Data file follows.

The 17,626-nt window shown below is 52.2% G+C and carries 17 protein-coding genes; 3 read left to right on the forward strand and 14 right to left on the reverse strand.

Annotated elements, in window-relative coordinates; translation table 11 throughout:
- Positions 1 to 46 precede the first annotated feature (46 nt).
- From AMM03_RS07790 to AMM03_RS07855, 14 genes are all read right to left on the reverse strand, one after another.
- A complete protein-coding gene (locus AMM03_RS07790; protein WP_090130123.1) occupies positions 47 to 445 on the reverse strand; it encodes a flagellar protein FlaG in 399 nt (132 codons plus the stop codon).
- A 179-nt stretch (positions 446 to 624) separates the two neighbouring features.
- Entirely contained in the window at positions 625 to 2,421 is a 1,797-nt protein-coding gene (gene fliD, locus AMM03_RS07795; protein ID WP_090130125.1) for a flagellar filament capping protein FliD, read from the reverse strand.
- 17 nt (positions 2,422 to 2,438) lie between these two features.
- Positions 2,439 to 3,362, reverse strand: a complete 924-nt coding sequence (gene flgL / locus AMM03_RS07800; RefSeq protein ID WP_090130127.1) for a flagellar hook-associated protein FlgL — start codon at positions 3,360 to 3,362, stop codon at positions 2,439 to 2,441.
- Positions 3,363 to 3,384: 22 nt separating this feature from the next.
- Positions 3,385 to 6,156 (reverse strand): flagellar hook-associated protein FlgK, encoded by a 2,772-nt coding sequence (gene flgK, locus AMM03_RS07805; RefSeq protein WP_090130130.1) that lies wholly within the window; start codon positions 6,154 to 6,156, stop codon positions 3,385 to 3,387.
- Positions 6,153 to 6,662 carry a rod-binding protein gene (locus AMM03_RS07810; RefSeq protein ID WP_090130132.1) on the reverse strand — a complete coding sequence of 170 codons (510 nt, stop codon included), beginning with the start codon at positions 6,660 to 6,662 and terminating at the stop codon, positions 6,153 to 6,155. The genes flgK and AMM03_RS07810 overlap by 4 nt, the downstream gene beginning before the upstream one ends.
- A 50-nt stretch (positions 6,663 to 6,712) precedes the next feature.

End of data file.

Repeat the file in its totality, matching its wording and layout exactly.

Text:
The 17,626-nt window shown below is 52.2% G+C and carries 17 protein-coding genes; 3 read left to right on the forward strand and 14 right to left on the reverse strand.

Annotated elements, in window-relative coordinates; translation table 11 throughout:
- Positions 1 to 46 precede the first annotated feature (46 nt).
- From AMM03_RS07790 to AMM03_RS07855, 14 genes are all read right to left on the reverse strand, one after another.
- A complete protein-coding gene (locus AMM03_RS07790; protein WP_090130123.1) occupies positions 47 to 445 on the reverse strand; it encodes a flagellar protein FlaG in 399 nt (132 codons plus the stop codon).
- A 179-nt stretch (positions 446 to 624) separates the two neighbouring features.
- Entirely contained in the window at positions 625 to 2,421 is a 1,797-nt protein-coding gene (gene fliD, locus AMM03_RS07795; protein ID WP_090130125.1) for a flagellar filament capping protein FliD, read from the reverse strand.
- 17 nt (positions 2,422 to 2,438) lie between these two features.
- Positions 2,439 to 3,362, reverse strand: a complete 924-nt coding sequence (gene flgL / locus AMM03_RS07800; RefSeq protein ID WP_090130127.1) for a flagellar hook-associated protein FlgL — start codon at positions 3,360 to 3,362, stop codon at positions 2,439 to 2,441.
- Positions 3,363 to 3,384: 22 nt separating this feature from the next.
- Positions 3,385 to 6,156 (reverse strand): flagellar hook-associated protein FlgK, encoded by a 2,772-nt coding sequence (gene flgK, locus AMM03_RS07805; RefSeq protein WP_090130130.1) that lies wholly within the window; start codon positions 6,154 to 6,156, stop codon positions 3,385 to 3,387.
- Positions 6,153 to 6,662 carry a rod-binding protein gene (locus AMM03_RS07810; RefSeq protein ID WP_090130132.1) on the reverse strand — a complete coding sequence of 170 codons (510 nt, stop codon included), beginning with the start codon at positions 6,660 to 6,662 and terminating at the stop codon, positions 6,153 to 6,155. The genes flgK and AMM03_RS07810 overlap by 4 nt, the downstream gene beginning before the upstream one ends.
- A 50-nt stretch (positions 6,663 to 6,712) precedes the next feature.